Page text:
- The Washington Times - Monday, May 13, 2013

A Northeast D.C. nightclub, shuttered after a man was stabbed there last week, has banned a go-go act because of violence at its shows, according to official reports on the incident.

Adding to the growing list of clubs in the District and Prince George’s County that refuse to host TCB, Fur will no longer book the 12-member group because of “ongoing violent issues with this band,” according to a report filed with the District’s Alcoholic Beverage Regulation Administration (ABRA).

The megaclub — which can hold as many as 3,000 people — has been closed since the May 6 stabbing and its liquor license suspended pending a summary suspension hearing before the regulatory agency.

The night of the stabbing, a group of men jumped a 19-year-old man after he threw a drink on one of their friends, according to the ABRA report. The man was stabbed several times in the chest and arm during the fight, and the group was escorted out of the club, running from security before anyone realized the victim had been stabbed, the report states.

Ten Metropolitan Police Department officers and 27 private security guards were working at Fur the night of the stabbing, standing watch over nearly 300 patrons.

Fur’s general manager, Ahmed Shah, did not respond to requests for comment.

Mr. Shah said in a letter to ABRA that “in the past 10 years we have never had an weapon inside of Fur, or any incident like this.”

“We will no longer be having the band play at Fur and [are] cancelling the Sunday party,” he said, referring to TCB’s weekly concert at the club.

The report doesn’t blame the band for the violence, but across the area police officials have been quick to draw associations between TCB and fights at local clubs — prompting a de facto ban on TCB playing in Prince George’s County.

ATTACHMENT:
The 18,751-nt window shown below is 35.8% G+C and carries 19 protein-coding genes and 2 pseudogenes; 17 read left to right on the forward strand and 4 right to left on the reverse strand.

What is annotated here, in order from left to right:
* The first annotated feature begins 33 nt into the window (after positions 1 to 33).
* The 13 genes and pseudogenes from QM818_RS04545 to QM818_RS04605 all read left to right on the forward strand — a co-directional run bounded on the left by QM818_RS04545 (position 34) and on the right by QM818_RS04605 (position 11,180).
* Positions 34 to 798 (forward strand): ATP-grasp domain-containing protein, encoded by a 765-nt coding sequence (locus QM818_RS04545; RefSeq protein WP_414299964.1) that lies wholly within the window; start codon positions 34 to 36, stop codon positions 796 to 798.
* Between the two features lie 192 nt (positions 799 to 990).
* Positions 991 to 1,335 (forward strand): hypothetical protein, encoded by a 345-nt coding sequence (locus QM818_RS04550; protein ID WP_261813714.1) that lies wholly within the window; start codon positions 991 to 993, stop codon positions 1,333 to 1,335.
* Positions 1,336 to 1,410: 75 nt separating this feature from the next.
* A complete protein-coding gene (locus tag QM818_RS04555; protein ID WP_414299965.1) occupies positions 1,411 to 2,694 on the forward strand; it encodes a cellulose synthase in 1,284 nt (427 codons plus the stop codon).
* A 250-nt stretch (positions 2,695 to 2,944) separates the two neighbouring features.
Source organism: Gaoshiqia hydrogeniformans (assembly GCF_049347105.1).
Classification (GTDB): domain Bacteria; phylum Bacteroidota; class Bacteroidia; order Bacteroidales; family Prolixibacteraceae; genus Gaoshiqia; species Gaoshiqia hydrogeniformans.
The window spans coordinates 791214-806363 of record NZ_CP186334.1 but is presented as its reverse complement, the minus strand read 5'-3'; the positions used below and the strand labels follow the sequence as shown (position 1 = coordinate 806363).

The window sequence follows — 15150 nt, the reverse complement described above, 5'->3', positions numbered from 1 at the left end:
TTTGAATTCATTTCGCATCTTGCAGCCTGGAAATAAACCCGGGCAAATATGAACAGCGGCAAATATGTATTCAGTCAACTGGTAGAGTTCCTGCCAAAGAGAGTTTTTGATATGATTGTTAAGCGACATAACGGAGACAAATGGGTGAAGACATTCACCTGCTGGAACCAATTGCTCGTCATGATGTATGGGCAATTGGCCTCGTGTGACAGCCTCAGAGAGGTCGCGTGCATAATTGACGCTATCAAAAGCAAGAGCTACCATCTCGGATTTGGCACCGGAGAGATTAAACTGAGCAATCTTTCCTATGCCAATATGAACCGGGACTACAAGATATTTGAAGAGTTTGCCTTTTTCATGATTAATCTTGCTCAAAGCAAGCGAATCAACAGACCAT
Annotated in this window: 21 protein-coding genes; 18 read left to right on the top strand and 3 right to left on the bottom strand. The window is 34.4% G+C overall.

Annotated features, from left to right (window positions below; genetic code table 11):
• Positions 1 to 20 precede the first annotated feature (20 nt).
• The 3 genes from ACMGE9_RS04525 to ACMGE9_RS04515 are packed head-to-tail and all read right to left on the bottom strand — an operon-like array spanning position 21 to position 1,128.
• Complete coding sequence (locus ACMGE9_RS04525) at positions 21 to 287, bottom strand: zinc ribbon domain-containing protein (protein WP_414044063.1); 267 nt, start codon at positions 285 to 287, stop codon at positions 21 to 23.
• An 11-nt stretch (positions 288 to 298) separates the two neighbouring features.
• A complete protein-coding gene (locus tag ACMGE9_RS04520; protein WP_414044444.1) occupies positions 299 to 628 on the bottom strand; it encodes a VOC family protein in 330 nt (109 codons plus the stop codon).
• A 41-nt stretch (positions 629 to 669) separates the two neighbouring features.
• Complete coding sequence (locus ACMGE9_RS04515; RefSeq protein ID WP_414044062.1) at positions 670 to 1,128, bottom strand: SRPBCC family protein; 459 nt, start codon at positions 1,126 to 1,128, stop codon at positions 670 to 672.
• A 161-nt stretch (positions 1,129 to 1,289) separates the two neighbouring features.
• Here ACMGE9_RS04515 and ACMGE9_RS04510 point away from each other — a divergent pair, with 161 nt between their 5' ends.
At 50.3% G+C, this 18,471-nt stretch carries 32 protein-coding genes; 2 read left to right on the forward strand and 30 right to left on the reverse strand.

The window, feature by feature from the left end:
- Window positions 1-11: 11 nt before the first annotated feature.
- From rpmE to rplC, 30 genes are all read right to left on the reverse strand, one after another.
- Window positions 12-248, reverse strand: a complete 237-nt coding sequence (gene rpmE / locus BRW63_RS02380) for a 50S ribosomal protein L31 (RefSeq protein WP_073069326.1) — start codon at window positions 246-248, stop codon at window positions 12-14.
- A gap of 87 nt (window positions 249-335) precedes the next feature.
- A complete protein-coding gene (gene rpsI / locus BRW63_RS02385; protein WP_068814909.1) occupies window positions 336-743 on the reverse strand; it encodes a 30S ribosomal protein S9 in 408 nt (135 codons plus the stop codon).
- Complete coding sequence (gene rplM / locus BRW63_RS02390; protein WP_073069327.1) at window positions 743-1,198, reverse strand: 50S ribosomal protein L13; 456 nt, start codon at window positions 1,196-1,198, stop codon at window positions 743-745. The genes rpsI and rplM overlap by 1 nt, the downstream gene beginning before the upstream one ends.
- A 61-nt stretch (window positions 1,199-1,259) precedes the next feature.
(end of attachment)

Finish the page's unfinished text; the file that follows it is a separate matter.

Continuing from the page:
The fact TCB will no longer be welcome back at Fur for its regular Sunday night gig was news — although not unduly surprising — to band manager Ben Adda.

“Police don’t really want us playing,” Mr. Adda said, rattling off a list of clubs past and present that stopped hosting them. “The easiest solution for you is to say the band is the problem, but that isn’t going to solve something.” The Scene, a club housed in Northeast D.C.’s gritty warehouse district, stopped hosting TCB in 2010 after a stabbing that happened more than an hour after the end of a show and at least several blocks from the club, the Washington City Paper reported at the time.

“I believe we’ve asked you to terminate your contractual relationship with TCB and Polo and the Boyz,” Alcohol Beverage Control Board member Nick Alberti was quoted as saying in the 2010 article.

In addition to the Scene, the now-closed D.C. Star, Mirrors and Venus Lounge all also banned TCB in the recent past, Mr. Adda said.

“They get pressed by the ABC Board and police,” he said.

The Metropolitan Police Department says the onus is on the clubs to keep events safe.

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